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August 1 , 2005 Volume 14 No. 20 Update on Pest Management and Crop Development

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Upcoming Events

Upcoming Pest Events | Trap Catches | Pest Focus | Insects | General Info

Current DD accumulations
43°F
50°F

(Geneva 1/1-8/1):

2372

1636

(Geneva 1/1-8/1/2004):

2215

1431

(Geneva "Normal"):

2219

1506

(Geneva 8/8 Predicted):

2584

1798

(Highland 1/1-8/1):

2576

1813

 

Coming Events:

Ranges:

 

American plum borer 2nd flight peak

1953-2415

1305-1677

Apple maggot flight peak

2143-2579

1455-1763

Codling moth 2nd flight peak

2005-2835

1337-1977

Comstock mealybug 2nd gen crawlers present

2234-2624

1658-1737

Lesser appleworm 2nd flight peak

2315-3295

1554-2292

Redbanded leafroller 2nd flight subsides

2167-2687

1466-1862

Obliquebanded leafroller 2nd flight begins

2270-2654

1525-1837

Oriental fruit moth 3rd flight begins

2337-2743

1597-1893

Spotted tentiform leafminer 3rd flight begins

2277-2637

1518-1866

 

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Trap Catches

Upcoming Pest Events | Trap Catches | Pest Focus | Insects | General Info

TRAP CATCHES (Number/trap/day)
Geneva

7/21

7/25

7/28

8/1

Redbanded Leafroller

2.3

1.6

0.7

0.3

Spotted Tentiform Leafminer

9.8

10.0

5.7

6.1

Oriental Fruit Moth

0.0

0.0

0.0

0.1

Lesser Appleworm

0.0

0.0

0.0

0.1

San Jose Scale

178

63

100

22.5

Codling Moth

0.0

0.0

0.0

0.0

American Plum Borer

1.0

0.4

1.3

0.4

Lesser Peachtree Borer

0.3

0.9

0.5

1.3

Peachtree Borer

0.0

0.0

0.0

0.1

Obliquebanded Leafroller

0.0

0.3

0.0

0.1

Apple maggot

0.0

0.3

0.0

0.0

Highland (Dick Straub, Peter Jentsch):

7/11

7/18

7/25

8/1

Redbanded Leafroller

3.2

2.8

1.0

0.2

Spotted Tentiform Leafminer

87.6

71.9

32.4

43.1

Oriental Fruit Moth

0.6

0.9

0.2

0.9

Lesser Appleworm

0.5

0.4

0.9

0.9

Codling Moth

0.2

0.3

0.1

1.1

Obliquebanded Leafroller

2.3

0.4

0.7

0.5

Apple maggot

0.1

0.1

0.1

0.1

* = 1st catch

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Pest Focus

Upcoming Pest Events | Trap Catches | Pest Focus | Insects | General Info

Geneva: 
Degree days (base 43F) since Spotted Tentiform Leafminer 2nd
flight began (6/23) = 1218.

Highland:
Apple Maggot oviposition observed on early varieties (Ginger Gold and Pristine).
San Jose Scale 2nd gen crawlers emerging, adult males present.
First of 2 Hudson Valley applications should begin for 2nd generation.
Degree days (base 50F) since first Codling Moth trap catch = 1526.
Degree days (base 45F) since first Oriental Fruit Moth trap catch = 1972.

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Insects

Upcoming Pest Events | Trap Catches | Pest Focus | Insects | General Info

Above Ground Level

ORCHARD RADAR DIGEST

Geneva Predictions:
Dogwood Borer
Peak hatch roughly: July 29.

Codling Moth
Codling moth development as of August 1: 2nd generation adult emergence at 39% and 2nd generation egg hatch at 8%.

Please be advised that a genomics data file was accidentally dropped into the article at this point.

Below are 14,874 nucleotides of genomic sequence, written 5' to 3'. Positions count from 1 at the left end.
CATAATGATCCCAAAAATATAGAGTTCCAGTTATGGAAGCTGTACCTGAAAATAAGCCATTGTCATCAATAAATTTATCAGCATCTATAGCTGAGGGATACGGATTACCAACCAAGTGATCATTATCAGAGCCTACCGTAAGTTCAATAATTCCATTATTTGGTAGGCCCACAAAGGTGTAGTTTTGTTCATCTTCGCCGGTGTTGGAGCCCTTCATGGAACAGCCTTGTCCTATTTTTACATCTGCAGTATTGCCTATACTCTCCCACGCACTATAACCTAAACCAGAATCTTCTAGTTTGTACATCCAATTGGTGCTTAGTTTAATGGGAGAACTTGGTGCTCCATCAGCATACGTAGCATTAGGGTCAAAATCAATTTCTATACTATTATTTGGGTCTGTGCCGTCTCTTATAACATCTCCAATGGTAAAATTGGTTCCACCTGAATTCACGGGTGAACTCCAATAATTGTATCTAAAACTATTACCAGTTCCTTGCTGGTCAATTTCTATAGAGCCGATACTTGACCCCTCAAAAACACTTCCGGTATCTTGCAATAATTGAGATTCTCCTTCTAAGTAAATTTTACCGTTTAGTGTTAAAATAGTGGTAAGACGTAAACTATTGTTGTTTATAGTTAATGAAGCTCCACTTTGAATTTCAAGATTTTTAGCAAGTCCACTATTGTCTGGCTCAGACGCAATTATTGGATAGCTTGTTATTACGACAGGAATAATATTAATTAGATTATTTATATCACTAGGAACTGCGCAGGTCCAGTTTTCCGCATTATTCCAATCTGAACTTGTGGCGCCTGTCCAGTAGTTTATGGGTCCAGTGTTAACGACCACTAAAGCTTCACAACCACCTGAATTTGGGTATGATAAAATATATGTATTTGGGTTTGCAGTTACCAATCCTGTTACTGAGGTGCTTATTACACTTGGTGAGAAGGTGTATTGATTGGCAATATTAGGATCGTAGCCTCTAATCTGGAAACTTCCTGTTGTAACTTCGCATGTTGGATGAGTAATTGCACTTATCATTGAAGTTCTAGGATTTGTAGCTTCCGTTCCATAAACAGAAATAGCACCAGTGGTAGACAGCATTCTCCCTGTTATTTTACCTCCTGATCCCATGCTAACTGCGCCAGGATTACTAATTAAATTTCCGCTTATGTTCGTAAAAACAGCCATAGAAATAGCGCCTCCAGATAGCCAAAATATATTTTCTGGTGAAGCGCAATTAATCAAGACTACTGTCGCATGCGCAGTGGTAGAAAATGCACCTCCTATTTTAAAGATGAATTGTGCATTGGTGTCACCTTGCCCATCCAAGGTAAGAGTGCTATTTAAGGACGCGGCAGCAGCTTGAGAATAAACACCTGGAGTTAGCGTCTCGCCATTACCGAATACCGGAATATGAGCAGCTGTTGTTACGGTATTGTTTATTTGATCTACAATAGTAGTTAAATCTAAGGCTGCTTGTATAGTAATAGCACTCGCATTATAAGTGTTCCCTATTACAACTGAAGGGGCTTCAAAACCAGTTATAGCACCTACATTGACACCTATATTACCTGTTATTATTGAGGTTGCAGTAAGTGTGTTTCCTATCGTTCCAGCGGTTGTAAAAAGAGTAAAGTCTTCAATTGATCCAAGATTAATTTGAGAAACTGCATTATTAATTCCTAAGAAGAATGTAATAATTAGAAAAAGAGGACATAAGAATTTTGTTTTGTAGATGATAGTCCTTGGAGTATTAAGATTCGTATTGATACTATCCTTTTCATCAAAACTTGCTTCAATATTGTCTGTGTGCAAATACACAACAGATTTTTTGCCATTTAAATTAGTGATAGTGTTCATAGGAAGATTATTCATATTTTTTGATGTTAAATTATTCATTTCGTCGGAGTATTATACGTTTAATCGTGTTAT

2nd generation 7% CM egg hatch: July 31 (= target date for first spray where multiple sprays needed to control 2nd generation CM).
2nd generation 30% CM egg hatch: August 9 (= target date where one spray needed to control 2nd generation codling moth).

Oriental Fruit Moth
[NEWA Apple Pest DD calculations: OFM 2nd summer generation estimated egg hatch as of August 1 = >90%.]

White Apple Leafhopper
2nd generation WAL found on apple foliage: August 1.

Highland Predictions:
Codling Moth
Codling moth development as of August 1: 2nd generation adult emergence at 66% and 2nd generation egg hatch at 27%.
2nd generation 30% CM egg hatch: August 2 (= target date where one spray needed to control 2nd generation codling moth).

White Apple Leafhopper
2nd generation WAL found on apple foliage: July 31.

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INSECT BITES

LYING IN THE WEEDS
(Art Agnello, Entomology, Geneva )

   Now that the various crops are most of the way to being made, it's normal to begin paying less attention to the potential pests threatening them, but there are still one or two to be aware of, including some that have been covered in previous issues.

European Red Mite
   I've been surprised to see and hear of fewer mite outbreaks during this hot and dry period than I would have expected, but we're not quite done yet.  Keep an eye on your foliar populations, using the 7.5 motiles-per-leaf threshold that we recommend during August as a hedge against the need for any late season miticide applications.  Twospotted spider mite has also shown up in several spots, and this species has a tendency to increase its numbers even more rapidly than ERM.

Apple Maggot
   This week traditionally sees the heaviest flight of this pest in commercial orchards, so diligent attention to either your protective sprays (in blocks that are perennially high-population areas) or monitoring traps (in blocks that are hard to predict) would be advised.

Comstock Mealybug
   In pears especially, this is the period of greatest migration of 2nd generation nymphs into the fruit calyx, where they will be concealed until exposed at the packinghouse by the inspector's knife.  Blocks with a history should receive a protective spray of Actara, Assail, Diazinon, or Provado.

Woolly Apple Aphid
   If you failed to prevent their migration from the lower trunk areas in June, there will be aerial colonies evident in canopies now.  This is a difficult pest to control completely, but now will be better than later in the month.  The best material we have available (still) is Diazinon; Thiodan/Thionex is another, albeit less effective, option.